EDMONTON, ALBERTA – When Jared Spurgeon checked in with Kirill Kaprizov earlier this summer, messaging the Wild’s prized prospect on Instagram, he wasn’t typing with thoughts of becoming the Wild’s next captain.

“That definitely never crossed my mind,” Spurgeon said.

He just wanted to be a nice guy.

“I know when I was drafted just going to my first development camp in New York [with the Islanders] that I knew no one,” Spurgeon recalled recently over the telephone. “A pretty nerve-racking time. You’re going to a new city and you don’t know anyone, so you’re meeting all new people and all these names you’re trying to remember and just a new city.

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“I just wanted to extend an offer if he had any questions or anything like that.”

But once word leaked about what Spurgeon did, that’s exactly the link fans made — musing that the defenseman could be the one to inherit the “C” whenever incumbent Mikko Koivu’s run with the team ends.

And while that’s a decision for the future, the gesture only reinforced what the Wild will get from Spurgeon when the team begins its qualifying matchup with Vancouver on Sunday: a top-pairing defenseman but also a leader.

“That’s exactly what he is,” General Manager Bill Guerin said. “When you reach out like that, you’re not just thinking of yourself.”

Although Spurgeon’s not one of the most vocal voices on the team, he still sets an example — usually with his actions.

That’s why him connecting with Kaprizov isn’t too surprising.

Even so, the 30-year-old isn’t afraid to say what he’s thinking and when he does, his words carry weight.

“The thing about Spurge is that he just says things at the right time and the right moment,” winger Marcus Foligno said. “Definitely a guy when he does speak up, everyone listens.”

More often than not, though, Spurgeon tends to let his behavior convey his message.

“I feel that if you talk too much, sometimes people stop listening,” he said.

Spurgeon’s outlook was influenced by the experience he had breaking in with the Wild as a youngster when the likes of Koivu, Nick Schultz and Andrew Brunette were the veterans. Schultz, in particular, made an impression on Spurgeon.

“It wasn’t like he was always doing stuff to go out of his way to help me out,” Spurgeon said of his fellow defenseman. “But every day just say hi, just watch and see how he prepared himself for games and practices every day, and you just go after that and you just try to do that.”

What only backs up Spurgeon’s demeanor is his performance on the ice, which has been impressive.

He and defensive partner Ryan Suter average the most minutes on the team, and the duo’s goal differential at 5-on-5 was plus-13 during the regular season — one of the best clips among the league’s No. 1 pairings even though the two made the most defensive-zone starts and on-the-fly starts on the Wild.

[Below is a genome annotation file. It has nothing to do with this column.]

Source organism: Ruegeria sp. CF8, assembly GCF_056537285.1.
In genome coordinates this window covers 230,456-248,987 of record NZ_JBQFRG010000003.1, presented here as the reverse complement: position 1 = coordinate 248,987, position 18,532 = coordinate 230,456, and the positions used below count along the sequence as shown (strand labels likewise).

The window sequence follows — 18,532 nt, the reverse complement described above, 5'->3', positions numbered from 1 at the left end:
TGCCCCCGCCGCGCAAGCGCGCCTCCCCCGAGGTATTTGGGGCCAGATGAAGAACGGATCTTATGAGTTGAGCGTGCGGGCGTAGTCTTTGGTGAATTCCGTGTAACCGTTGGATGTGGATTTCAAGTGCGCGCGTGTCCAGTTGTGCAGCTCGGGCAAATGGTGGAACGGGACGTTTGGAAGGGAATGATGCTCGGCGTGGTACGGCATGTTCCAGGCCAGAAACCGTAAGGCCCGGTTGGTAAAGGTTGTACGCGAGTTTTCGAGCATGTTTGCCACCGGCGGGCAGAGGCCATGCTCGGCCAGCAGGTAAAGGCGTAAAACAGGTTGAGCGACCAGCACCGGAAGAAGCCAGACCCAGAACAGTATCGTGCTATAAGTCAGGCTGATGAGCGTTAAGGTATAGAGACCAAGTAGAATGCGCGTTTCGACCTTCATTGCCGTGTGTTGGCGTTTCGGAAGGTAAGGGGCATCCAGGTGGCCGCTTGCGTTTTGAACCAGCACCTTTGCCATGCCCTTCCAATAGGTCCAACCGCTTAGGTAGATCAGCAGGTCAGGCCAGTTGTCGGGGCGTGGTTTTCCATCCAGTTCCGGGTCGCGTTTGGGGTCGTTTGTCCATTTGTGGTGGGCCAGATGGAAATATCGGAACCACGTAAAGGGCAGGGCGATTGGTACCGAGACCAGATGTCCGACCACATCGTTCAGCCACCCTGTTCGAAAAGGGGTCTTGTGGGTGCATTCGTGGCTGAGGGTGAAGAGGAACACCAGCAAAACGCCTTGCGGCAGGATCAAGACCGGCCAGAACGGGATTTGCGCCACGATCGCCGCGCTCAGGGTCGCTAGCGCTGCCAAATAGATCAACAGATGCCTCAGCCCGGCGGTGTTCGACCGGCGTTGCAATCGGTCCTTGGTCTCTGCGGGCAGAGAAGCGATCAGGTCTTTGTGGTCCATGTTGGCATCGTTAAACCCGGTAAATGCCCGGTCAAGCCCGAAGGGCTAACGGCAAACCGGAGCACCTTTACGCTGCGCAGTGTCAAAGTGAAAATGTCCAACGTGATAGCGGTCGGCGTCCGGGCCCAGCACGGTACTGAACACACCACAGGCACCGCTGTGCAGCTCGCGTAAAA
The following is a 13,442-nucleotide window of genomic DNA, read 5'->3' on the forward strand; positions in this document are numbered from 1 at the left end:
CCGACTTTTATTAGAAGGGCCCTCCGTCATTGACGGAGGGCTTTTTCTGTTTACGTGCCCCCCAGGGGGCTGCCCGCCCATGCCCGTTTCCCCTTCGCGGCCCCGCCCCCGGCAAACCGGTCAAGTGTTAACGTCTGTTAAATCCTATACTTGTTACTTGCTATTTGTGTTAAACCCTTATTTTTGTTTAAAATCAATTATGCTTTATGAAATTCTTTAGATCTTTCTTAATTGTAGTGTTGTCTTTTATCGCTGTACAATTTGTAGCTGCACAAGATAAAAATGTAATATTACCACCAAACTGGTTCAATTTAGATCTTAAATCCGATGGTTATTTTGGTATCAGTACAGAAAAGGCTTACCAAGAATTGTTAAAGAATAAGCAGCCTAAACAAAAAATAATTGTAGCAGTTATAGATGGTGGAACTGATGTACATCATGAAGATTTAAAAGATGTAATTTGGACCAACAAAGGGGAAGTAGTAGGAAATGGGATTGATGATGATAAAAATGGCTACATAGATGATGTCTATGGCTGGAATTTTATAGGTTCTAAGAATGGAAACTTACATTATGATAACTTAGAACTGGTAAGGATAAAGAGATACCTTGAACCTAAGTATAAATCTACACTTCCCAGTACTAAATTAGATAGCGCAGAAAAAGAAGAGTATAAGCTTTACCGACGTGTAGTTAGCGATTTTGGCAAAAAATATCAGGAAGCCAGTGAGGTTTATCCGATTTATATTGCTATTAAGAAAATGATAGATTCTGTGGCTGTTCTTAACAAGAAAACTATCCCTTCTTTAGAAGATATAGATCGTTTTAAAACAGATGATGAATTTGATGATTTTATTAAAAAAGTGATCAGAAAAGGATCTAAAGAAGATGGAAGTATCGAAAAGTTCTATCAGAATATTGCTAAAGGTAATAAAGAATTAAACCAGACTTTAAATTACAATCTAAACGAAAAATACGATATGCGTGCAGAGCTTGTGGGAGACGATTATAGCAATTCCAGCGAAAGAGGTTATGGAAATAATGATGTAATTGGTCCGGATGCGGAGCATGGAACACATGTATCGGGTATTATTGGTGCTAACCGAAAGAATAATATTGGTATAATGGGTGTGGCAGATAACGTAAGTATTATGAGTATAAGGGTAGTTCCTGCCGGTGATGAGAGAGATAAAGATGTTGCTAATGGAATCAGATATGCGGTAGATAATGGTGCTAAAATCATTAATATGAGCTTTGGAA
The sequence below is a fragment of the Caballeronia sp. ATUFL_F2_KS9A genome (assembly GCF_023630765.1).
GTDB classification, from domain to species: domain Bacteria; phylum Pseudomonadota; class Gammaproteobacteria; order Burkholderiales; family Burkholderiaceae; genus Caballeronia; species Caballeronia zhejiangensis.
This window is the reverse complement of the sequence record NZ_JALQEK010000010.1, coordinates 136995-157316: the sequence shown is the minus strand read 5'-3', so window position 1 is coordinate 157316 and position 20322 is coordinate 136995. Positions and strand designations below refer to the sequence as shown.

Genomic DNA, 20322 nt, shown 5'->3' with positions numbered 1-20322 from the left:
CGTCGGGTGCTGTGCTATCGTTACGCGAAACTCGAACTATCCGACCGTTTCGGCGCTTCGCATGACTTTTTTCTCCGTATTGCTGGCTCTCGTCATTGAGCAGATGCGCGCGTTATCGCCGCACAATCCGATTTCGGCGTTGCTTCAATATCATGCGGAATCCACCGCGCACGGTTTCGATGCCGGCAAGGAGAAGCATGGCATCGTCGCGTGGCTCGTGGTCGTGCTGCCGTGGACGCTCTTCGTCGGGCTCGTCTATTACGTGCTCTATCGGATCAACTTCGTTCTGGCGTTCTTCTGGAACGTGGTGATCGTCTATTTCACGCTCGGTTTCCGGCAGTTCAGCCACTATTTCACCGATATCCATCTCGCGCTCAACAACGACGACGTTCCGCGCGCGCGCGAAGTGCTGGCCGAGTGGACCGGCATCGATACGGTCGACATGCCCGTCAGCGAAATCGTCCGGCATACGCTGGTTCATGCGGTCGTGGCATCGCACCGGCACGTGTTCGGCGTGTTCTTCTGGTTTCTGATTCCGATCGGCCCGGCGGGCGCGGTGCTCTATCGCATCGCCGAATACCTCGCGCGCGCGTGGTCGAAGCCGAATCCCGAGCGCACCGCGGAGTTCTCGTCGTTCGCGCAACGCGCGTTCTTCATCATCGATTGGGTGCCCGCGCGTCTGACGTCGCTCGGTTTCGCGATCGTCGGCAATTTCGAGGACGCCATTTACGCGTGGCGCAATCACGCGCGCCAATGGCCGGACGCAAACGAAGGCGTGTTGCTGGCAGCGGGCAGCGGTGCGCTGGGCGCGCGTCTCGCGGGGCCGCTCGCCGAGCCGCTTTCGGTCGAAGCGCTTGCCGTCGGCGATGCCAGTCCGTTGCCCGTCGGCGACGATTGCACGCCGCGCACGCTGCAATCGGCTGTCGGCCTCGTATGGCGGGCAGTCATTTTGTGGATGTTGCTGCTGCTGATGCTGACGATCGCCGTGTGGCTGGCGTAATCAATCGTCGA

The season was also one of the better ones offensively for Spurgeon, who racked up 12 goals and 20 assists in 62 games.

“He’s a pro,” Suter said. “He’s a good player, and he is what he is. He’s not flashy. He’s just a really good guy.”

Spurgeon is also re-energized, which hasn’t always been the case going into the playoffs. The last time the Wild advanced in 2018, Spurgeon was coming off a hamstring injury, and his return for Game 1 was his first action in a month.

“You have that 82-game season,” he said, “there’s a lot of bumps and bruises going in, and there’s going to be once we get in the playoffs. But it’s nice to know from the first game you’re all going to be fresh and ready to go.”

And that’s important to Spurgeon.

With next season the start of the seven-year, $53 million contract he agreed to in September, he is the longest-signed player on the Wild.

That Spurgeon is taking ownership and wanting to include the next generation like Kaprizov makes sense; the two have actually stayed in touch, texting every few days as the Wild continues to work to get Kaprizov to join the team in Canada.

But Spurgeon isn’t just focusing on what’s coming. He’s also very much concentrating on the Wild’s current opportunity.

“The only reason we play is to win,” he said. “Whenever you have a chance and you’re in the playoffs, you’ve got to try to take advantage of it, because you never know if this is going to be your best chance in the next couple years or last chance.”